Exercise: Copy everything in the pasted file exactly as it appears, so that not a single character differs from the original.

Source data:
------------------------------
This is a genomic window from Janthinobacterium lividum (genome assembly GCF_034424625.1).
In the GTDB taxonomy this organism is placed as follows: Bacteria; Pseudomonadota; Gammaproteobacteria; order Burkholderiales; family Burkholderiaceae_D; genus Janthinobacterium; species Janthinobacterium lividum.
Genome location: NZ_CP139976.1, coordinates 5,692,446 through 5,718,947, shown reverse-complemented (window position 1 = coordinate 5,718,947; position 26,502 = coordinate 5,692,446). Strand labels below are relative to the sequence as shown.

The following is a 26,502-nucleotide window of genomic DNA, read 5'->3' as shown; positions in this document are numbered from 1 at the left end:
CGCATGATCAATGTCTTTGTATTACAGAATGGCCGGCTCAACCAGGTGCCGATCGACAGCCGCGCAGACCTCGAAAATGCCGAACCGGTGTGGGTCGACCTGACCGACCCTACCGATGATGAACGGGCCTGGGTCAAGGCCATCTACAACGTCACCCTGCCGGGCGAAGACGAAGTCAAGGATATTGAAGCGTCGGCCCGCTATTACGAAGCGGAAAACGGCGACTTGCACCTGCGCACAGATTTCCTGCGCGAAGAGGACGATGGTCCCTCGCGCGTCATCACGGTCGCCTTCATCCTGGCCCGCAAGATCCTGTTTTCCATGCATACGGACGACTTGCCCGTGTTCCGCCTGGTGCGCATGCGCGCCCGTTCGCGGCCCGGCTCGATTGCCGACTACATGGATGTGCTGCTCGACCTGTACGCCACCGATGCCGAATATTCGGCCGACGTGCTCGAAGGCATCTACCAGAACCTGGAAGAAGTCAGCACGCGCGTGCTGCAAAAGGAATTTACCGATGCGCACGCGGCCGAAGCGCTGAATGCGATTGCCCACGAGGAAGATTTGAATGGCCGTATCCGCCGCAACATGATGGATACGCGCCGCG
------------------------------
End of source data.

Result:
This is a genomic window from Janthinobacterium lividum (genome assembly GCF_034424625.1).
In the GTDB taxonomy this organism is placed as follows: Bacteria; Pseudomonadota; Gammaproteobacteria; order Burkholderiales; family Burkholderiaceae_D; genus Janthinobacterium; species Janthinobacterium lividum.
Genome location: NZ_CP139976.1, coordinates 5,692,446 through 5,718,947, shown reverse-complemented (window position 1 = coordinate 5,718,947; position 26,502 = coordinate 5,692,446). Strand labels below are relative to the sequence as shown.

The following is a 26,502-nucleotide window of genomic DNA, read 5'->3' as shown; positions in this document are numbered from 1 at the left end:
CGCATGATCAATGTCTTTGTATTACAGAATGGCCGGCTCAACCAGGTGCCGATCGACAGCCGCGCAGACCTCGAAAATGCCGAACCGGTGTGGGTCGACCTGACCGACCCTACCGATGATGAACGGGCCTGGGTCAAGGCCATCTACAACGTCACCCTGCCGGGCGAAGACGAAGTCAAGGATATTGAAGCGTCGGCCCGCTATTACGAAGCGGAAAACGGCGACTTGCACCTGCGCACAGATTTCCTGCGCGAAGAGGACGATGGTCCCTCGCGCGTCATCACGGTCGCCTTCATCCTGGCCCGCAAGATCCTGTTTTCCATGCATACGGACGACTTGCCCGTGTTCCGCCTGGTGCGCATGCGCGCCCGTTCGCGGCCCGGCTCGATTGCCGACTACATGGATGTGCTGCTCGACCTGTACGCCACCGATGCCGAATATTCGGCCGACGTGCTCGAAGGCATCTACCAGAACCTGGAAGAAGTCAGCACGCGCGTGCTGCAAAAGGAATTTACCGATGCGCACGCGGCCGAAGCGCTGAATGCGATTGCCCACGAGGAAGATTTGAATGGCCGTATCCGCCGCAACATGATGGATACGCGCCGCG